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Winter Track: Tuthill’s ‘best race of my life’ brings her county title


High school winter track is a different animal than the spring version in a number of ways. That includes the makeup of the Section XI Championships.

In the winter season, teams are not divided into classes for the Suffolk County meet. Regardless of size, all the schools are thrown into the same pot. May the fastest and the strongest emerge on top.

“Everybody’s in it, the best of the best,” said Bishop McGann-Mercy senior Meg Tuthill.

And Tuthill is among the best as the county’s new 1,000-meter champion.

Tuthill, who lives in Southold and is in her sixth season of winter track, will make her third appearance in the state meet on March 5 at Cornell University. The only difference is this time she will do so as a county champion.

Tuthill used her strong kick down the stretch to take the lead with about 60 meters left in the 1,000 race at Suffolk County Community College in Brentwood on Wednesday night. She triumphed in 2 minutes 55.26 seconds, topping second-place Alexandra DeCicco of Sachem East (2:56.12). McGann-Mercy junior Kaitlyn Butterfield, who lives in Greenport, finished fifth in 3:02.79.

Asked how this meet compared to the previous two state qualifiers she competed in, Tuthill said: “Today is definitely the most special. Being a county champ means so much to me.”

“Second place is great, too, but there’s just something about being a champion,” she said, adding, “I will still call this the best race of my life.”

Tuthill and Butterfield also joined juniors Devyn O’Brien and Maddie Joinnides on a 4×800-meter relay team that took second place in 9:52.07. Sachem East won in 9:30.65.

Melanie Pfennig became the first Mattituck girl to ever compete in the Section XI Championships. The junior for the Tuckers, who are in their first season, was ninth among the 12 girls who started the 3,000-meter race (one did not finish).

“It’s one big pool, so you’re running against girls who are better than you, which makes you a better runner,” said Pfennig, whose time was 10:59.99. “It was definitely a good experience.”

A couple of weeks earlier, Pfennig turned in a personal-record time of 10:48 at The Armory in New York City.

“She keeps getting better and the girls know about her,” Mattituck coach Chris Robinson said. “Her name is out there.”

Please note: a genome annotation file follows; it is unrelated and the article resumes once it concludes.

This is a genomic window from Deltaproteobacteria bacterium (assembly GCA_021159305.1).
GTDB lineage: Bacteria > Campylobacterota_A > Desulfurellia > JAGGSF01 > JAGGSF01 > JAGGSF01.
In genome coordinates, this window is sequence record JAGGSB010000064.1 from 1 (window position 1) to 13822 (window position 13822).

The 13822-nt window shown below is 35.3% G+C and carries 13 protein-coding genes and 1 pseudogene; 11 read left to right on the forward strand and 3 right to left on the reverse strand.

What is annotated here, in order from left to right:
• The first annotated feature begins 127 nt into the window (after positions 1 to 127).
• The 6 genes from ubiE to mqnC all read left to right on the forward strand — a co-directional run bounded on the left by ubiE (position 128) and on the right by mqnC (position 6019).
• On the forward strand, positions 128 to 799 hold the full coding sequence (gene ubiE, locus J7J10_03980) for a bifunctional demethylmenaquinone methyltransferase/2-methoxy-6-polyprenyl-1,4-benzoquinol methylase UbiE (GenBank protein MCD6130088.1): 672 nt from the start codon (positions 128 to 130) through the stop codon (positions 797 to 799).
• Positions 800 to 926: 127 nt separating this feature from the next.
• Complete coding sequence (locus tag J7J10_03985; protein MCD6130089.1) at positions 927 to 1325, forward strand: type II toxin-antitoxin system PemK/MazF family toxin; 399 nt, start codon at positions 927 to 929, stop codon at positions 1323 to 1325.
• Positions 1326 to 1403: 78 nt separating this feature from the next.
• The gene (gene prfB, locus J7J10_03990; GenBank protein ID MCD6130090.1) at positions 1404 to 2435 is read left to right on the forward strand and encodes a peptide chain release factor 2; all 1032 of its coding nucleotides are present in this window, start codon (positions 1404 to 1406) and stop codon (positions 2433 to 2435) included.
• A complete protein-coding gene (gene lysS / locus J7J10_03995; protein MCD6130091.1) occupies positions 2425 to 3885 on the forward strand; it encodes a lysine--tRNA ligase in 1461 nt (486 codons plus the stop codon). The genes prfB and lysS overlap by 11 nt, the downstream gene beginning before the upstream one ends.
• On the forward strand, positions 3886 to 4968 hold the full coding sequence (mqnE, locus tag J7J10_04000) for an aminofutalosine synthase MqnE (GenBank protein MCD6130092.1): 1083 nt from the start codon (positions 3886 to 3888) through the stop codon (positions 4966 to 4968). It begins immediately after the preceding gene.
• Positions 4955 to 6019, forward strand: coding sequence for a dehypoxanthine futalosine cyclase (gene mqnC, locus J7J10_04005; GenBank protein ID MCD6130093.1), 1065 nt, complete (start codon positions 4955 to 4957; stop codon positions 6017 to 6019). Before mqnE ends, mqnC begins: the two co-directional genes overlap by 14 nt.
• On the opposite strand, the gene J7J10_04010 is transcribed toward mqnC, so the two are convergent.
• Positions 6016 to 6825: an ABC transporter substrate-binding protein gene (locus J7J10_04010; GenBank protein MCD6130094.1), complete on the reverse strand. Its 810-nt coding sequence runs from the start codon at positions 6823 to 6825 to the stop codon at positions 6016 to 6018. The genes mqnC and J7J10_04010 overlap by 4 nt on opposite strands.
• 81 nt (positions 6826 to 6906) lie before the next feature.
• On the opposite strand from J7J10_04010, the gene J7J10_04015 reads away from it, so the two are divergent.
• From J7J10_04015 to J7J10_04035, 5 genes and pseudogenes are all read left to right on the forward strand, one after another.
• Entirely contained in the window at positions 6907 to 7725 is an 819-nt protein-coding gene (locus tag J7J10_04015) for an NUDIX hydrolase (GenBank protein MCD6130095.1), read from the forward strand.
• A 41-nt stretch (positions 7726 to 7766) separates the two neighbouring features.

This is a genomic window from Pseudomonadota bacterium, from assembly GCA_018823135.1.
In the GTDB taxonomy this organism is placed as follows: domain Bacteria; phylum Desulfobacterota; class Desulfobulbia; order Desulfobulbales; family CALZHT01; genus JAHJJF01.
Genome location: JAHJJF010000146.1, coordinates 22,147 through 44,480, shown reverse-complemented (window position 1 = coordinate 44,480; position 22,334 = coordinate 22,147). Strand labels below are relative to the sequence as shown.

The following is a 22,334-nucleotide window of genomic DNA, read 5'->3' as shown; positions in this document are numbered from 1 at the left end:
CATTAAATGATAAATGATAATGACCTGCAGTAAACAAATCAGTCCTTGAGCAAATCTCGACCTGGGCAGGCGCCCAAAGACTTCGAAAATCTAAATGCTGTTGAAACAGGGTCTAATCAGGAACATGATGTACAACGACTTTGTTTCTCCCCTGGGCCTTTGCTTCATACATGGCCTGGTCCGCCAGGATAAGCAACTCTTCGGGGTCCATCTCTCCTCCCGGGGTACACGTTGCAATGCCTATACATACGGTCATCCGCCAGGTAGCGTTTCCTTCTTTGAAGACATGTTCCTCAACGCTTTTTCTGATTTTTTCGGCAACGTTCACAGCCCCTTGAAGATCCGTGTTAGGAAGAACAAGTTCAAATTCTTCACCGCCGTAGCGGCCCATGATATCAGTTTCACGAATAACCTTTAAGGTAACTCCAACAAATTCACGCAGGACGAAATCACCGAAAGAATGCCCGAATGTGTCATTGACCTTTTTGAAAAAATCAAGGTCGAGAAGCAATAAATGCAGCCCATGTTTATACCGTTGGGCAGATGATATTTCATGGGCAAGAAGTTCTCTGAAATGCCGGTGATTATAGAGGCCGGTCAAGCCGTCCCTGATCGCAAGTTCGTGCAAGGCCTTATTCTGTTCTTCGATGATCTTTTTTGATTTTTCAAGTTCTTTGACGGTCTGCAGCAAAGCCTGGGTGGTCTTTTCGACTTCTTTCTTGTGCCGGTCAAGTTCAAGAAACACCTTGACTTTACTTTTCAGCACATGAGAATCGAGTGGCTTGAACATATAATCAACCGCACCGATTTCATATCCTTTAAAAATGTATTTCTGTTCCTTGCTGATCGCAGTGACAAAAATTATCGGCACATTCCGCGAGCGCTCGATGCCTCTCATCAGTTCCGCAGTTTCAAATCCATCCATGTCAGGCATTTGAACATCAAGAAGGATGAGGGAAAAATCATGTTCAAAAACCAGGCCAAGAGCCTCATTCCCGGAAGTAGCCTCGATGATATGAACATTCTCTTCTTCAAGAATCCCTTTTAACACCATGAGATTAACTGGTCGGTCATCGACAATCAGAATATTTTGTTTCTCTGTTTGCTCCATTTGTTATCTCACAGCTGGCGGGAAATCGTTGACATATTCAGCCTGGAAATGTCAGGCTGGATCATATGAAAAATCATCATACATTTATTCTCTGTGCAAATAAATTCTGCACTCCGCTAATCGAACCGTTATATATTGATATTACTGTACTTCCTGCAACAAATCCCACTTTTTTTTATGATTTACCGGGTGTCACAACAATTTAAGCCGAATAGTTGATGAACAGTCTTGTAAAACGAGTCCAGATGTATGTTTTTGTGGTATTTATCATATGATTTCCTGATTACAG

How does Pfennig like the demanding 3,000?

“Sometimes I say I like it because each [200-meter] lap is so quick, and sometimes I say I miss being outside and only running eight laps instead of 15,” she said. “So, I guess it’s a love-hate relationship.”

DUFTON HITS WALL Jack Dufton is known for pushing the limit when he competes in track. On Wednesday night the Mattituck senior pushed himself so hard that he reached his limitation.

After leading for over 800 meters in the 1,000 race in the Section XI Championships, Dufton ran into trouble.

“At the end of the fourth lap, my legs just started to give out on me,” he said. “My arms, everything just ran out of gas, just gave up on me. I hit the wall and it didn’t feel good then, and it did not feel good after.”

Dufton completed the race in 2:47.01 (Hauppauge senior Nick Beglane won in 2:34.18), but he stumbled off the track and looked unsteady on his feet. He was attended to by Mattituck coaches in the high jump area, where he was to begin competition in the high jump. But Dufton was in no condition for that and withdrew from the event.

“I was supposed to high jump immediately after running the 1,000, but I could barely stand, so I had to throw in the towel,” he said.

Mattituck coach Karl Himmelmann said: “I know that feeling when you push your body to the limit and it’s not going to go any further. Jack, number one, is a competitor. He likes to win. He likes to push himself as much as he can.”

Dufton is more accustomed to running the 800 outdoors than the 1,000 indoors.

“I thought the 800 was tough and then I had to run the 1,000,” he said. “It’s almost like you’re expected to keep the 800 pace for another lap. That’s really the only way to describe it.”

Darius Brew, the Mattituck senior who high jumped 6 feet 6 inches in the Section XI Small School Championships on Jan. 25, was scheduled to compete Wednesday, but was not present. Himmelmann attributed Brew’s absence to “personal issues.”

Photo Caption: McGann-Mercy senior Mug Tutill, followed by teammate Kaitlyn Butterfield, won the 1,000 on Wednesday night. (Credit: Bill Landon)

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